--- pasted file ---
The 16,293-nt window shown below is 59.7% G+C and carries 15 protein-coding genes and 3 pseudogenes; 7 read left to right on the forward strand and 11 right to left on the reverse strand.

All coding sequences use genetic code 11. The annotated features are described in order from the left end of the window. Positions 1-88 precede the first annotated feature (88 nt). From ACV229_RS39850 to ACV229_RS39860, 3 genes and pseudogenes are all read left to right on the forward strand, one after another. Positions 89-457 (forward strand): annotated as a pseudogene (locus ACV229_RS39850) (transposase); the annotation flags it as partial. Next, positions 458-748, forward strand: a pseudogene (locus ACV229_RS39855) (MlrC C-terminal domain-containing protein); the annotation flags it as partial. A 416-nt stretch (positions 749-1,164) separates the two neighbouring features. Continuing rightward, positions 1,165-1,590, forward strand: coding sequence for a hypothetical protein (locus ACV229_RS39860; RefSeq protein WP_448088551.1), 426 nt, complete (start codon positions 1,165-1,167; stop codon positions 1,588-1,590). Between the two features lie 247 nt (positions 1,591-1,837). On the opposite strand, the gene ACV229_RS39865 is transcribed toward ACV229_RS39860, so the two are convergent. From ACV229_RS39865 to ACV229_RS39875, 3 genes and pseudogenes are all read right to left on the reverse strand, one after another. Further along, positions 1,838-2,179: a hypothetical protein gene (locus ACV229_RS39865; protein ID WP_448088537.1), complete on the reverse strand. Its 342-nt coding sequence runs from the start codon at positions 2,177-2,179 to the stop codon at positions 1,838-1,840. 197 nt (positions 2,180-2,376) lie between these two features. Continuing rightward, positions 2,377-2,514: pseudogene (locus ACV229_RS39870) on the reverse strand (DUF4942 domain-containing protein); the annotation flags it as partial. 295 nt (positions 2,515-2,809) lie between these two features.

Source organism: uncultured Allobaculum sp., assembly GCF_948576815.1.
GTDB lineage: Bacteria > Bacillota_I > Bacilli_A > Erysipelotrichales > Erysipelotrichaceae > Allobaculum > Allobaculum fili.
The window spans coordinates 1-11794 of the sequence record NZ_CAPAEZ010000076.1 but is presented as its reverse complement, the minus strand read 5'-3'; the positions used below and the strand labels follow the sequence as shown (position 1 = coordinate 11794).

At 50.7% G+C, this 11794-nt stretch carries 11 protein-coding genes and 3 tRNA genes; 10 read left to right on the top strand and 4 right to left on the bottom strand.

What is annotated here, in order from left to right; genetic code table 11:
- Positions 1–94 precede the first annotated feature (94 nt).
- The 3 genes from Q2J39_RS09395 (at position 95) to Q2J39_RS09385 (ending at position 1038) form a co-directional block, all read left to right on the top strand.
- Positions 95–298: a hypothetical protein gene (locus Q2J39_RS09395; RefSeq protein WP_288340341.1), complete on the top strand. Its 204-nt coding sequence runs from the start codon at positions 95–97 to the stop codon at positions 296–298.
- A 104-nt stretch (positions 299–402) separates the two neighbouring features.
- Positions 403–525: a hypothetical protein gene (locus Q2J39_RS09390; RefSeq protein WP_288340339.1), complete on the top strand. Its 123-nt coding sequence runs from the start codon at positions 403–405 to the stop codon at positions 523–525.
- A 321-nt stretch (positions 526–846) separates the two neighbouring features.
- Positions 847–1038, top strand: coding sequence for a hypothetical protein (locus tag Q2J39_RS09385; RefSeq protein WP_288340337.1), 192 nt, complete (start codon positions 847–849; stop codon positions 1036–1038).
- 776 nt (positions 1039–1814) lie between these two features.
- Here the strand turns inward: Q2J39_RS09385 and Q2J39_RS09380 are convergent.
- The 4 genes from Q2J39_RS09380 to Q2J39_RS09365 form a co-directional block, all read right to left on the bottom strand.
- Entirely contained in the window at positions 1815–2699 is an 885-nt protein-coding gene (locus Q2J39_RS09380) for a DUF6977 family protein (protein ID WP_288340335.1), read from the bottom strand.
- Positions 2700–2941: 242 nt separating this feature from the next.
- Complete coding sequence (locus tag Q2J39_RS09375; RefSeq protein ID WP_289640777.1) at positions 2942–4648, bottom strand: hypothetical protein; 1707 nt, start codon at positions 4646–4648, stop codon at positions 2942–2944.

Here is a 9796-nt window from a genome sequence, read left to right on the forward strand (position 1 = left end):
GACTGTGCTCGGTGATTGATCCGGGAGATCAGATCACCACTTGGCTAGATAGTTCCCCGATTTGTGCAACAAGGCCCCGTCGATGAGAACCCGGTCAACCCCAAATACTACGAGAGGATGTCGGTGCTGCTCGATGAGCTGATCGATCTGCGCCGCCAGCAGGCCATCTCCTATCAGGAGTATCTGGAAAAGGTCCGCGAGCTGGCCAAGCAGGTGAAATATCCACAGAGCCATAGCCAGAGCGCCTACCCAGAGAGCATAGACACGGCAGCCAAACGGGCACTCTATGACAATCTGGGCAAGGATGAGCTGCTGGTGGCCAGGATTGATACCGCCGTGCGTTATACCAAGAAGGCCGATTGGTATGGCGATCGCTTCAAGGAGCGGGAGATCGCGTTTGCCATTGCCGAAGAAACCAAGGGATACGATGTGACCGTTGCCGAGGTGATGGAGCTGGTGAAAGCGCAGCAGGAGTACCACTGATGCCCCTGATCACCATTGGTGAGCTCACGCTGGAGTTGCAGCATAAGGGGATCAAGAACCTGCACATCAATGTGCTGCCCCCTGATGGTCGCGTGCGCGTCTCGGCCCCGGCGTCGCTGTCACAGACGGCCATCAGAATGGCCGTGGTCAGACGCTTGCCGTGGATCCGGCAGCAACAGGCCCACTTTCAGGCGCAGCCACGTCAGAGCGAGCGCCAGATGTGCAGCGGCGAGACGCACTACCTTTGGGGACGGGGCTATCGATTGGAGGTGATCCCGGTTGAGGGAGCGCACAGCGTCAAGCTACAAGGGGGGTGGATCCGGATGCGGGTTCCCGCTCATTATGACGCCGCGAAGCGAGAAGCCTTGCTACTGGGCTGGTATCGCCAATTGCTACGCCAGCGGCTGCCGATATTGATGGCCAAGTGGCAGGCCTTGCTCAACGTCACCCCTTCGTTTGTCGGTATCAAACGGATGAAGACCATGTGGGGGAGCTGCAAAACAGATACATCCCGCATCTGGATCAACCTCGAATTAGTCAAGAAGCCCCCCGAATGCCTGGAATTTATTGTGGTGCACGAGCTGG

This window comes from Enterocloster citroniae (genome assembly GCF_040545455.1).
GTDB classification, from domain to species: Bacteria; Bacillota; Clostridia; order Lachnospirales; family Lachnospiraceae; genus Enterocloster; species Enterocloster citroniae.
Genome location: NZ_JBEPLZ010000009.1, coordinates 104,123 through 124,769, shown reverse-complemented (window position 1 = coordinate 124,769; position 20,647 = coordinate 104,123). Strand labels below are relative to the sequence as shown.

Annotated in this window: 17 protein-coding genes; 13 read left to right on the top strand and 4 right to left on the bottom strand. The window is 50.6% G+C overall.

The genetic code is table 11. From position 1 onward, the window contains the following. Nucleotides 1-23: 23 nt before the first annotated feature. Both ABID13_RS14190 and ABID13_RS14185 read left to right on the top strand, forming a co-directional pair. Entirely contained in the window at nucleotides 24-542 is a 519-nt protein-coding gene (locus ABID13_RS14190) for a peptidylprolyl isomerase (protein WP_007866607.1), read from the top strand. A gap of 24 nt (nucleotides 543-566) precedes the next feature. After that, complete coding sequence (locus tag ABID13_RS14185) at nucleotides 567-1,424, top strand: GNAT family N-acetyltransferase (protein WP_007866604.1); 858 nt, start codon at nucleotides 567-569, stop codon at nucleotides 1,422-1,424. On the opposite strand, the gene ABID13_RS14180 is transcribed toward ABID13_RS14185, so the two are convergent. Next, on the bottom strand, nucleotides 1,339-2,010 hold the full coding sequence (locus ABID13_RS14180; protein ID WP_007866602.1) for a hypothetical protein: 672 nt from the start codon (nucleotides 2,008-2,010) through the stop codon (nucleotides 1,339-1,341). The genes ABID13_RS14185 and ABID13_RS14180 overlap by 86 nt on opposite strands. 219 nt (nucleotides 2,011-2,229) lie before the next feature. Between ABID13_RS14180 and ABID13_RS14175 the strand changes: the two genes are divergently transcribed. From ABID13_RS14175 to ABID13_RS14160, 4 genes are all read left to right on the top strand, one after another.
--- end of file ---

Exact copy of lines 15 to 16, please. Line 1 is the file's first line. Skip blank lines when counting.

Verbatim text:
- 776 nt (positions 1039–1814) lie between these two features.
- Here the strand turns inward: Q2J39_RS09385 and Q2J39_RS09380 are convergent.